The Top Five Causes Of Cold Feet

The Top Five Causes Of Cold Feet
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Ever wonder why your feet are always cold? It could be a symptom of something more serious. A common complaint of the chronically cold is that their feet are nearly always freezing. Here are five common causes:

 

  • Poor circulation

Cold feet can also be due to poor circulation — less blood running through the veins means things cool down faster. This can happen for a number of reasons — from sitting still for too long to smoking — and is particularly common among people who’ve had previous surgeries on their legs (i.e., those who’ve had their legs opened up for vein treatments).

 

  • Diabetes

If you have diabetes, nerve damage in your feet can cause poor circulation and lead to neuropathy — a condition in which your body feels things differently than normal. Over time, neuropathy can cause your feet to be colder than usual and feel numb or tingly. That’s because the nerves in your feet aren’t sending normal signals to your brain.

 

  • Pregnancy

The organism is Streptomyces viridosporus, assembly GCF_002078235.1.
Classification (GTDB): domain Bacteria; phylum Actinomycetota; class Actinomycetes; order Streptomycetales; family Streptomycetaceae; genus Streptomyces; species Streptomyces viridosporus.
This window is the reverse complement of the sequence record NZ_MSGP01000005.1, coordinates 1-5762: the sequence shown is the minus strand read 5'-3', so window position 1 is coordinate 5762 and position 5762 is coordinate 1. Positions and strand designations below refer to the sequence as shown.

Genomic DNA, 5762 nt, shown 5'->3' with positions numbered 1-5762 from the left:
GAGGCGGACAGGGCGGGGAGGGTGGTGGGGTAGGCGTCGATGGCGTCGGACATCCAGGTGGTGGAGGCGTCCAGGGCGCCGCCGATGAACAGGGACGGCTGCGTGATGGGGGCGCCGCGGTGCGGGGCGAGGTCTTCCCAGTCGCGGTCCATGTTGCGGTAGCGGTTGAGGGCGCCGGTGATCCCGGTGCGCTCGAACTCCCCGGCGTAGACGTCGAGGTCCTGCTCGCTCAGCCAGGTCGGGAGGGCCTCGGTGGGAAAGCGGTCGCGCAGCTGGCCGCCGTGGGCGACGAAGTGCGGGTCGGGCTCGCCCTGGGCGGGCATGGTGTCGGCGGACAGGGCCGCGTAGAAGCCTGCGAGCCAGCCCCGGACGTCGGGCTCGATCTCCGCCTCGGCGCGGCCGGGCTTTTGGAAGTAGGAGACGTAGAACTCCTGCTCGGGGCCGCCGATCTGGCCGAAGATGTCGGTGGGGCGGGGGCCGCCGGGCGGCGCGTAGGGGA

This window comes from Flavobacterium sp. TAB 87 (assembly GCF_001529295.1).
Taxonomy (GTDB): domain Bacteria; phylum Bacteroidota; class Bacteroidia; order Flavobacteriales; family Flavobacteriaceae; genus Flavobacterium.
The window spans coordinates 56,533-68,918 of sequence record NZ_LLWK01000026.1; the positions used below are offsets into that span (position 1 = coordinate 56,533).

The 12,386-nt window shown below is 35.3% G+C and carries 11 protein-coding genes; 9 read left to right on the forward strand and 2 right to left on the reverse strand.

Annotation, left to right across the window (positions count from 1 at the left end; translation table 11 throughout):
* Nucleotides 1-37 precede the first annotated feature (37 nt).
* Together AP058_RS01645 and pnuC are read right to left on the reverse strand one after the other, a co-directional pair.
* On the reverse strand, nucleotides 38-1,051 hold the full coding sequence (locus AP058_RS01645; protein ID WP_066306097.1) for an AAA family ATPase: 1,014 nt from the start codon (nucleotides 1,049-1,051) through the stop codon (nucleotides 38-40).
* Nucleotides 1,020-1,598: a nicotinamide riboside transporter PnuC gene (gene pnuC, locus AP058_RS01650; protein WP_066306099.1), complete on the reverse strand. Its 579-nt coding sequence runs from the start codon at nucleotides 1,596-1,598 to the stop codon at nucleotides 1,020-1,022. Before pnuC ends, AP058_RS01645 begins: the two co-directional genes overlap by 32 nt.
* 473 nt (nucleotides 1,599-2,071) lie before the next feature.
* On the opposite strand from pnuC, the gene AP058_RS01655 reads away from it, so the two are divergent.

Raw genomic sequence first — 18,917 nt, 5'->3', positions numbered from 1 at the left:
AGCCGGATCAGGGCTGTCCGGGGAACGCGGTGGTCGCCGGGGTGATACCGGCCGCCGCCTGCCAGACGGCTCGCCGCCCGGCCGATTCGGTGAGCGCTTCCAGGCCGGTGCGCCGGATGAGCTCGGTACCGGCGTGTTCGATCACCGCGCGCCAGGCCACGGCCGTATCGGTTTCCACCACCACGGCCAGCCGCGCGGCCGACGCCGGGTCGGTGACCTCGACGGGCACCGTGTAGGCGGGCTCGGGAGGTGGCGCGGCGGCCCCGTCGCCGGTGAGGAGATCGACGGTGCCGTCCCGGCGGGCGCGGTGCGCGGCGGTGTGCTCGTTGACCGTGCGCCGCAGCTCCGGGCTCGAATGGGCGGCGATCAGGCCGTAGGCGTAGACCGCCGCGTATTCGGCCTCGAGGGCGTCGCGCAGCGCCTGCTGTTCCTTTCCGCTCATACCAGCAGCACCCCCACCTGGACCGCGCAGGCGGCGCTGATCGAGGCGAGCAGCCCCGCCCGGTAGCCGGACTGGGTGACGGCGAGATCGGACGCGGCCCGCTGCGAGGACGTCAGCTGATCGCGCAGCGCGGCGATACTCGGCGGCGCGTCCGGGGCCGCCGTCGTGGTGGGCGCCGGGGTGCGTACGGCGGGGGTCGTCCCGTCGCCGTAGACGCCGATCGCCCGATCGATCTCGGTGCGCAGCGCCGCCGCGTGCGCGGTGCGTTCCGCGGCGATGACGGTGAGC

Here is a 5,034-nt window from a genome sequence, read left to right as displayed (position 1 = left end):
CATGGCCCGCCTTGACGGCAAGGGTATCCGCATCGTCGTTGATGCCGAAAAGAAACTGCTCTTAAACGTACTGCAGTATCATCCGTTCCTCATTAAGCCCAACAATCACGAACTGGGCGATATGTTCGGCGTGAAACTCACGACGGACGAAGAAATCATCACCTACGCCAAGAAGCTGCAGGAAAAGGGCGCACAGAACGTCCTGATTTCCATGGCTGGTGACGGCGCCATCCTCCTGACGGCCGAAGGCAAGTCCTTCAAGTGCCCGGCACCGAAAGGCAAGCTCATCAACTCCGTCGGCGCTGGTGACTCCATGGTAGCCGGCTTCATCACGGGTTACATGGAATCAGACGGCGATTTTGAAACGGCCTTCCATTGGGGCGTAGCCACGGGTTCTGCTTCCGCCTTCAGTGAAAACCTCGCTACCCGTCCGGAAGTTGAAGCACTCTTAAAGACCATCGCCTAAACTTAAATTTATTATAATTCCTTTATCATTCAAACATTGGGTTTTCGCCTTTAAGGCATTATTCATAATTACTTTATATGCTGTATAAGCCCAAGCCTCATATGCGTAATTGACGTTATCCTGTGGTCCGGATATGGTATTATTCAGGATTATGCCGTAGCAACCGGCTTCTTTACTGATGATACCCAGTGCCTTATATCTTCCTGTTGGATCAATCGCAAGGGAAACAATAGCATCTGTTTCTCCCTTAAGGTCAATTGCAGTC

During pregnancy, many women develop peripheral arterial disease (PAD), which is the narrowing of the arteries and blood vessels that supply blood to the legs, arms and other areas away from the heart. PAD makes it difficult for blood to reach your extremities, so they feel colder than usual. The coldness can be a warning sign of cardiovascular problems, so it’s important to see your doctor if this happens to you while pregnant or postpartum.

 

  • Stress

A few minutes of deep breathing can temporarily lower stress levels and reduce inflammation in the body, both of which may help prevent cold hands and feet. When you’re stressed out, your body produces higher levels of cortisol and adrenaline — hormones that increase your heart rate and constrict your blood vessels, making them less efficient at distributing the heat generated by your body throughout your extremities.

 

Nerve damage.

If you have a pinched nerve or have had a foot injury in the past, you may notice that one foot is colder than the other. This is because when a nerve isn’t sending signals properly, it’s less able to regulate temperature control in the extremities.


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Anna Daniels

Anna is an avid blogger with an educational background in medicine and mental health. She is a generalist with many other interests including nutrition, women's health, astronomy and photography. In her free time from work and writing, Anna enjoys nature walks, reading, and listening to jazz and classical music.

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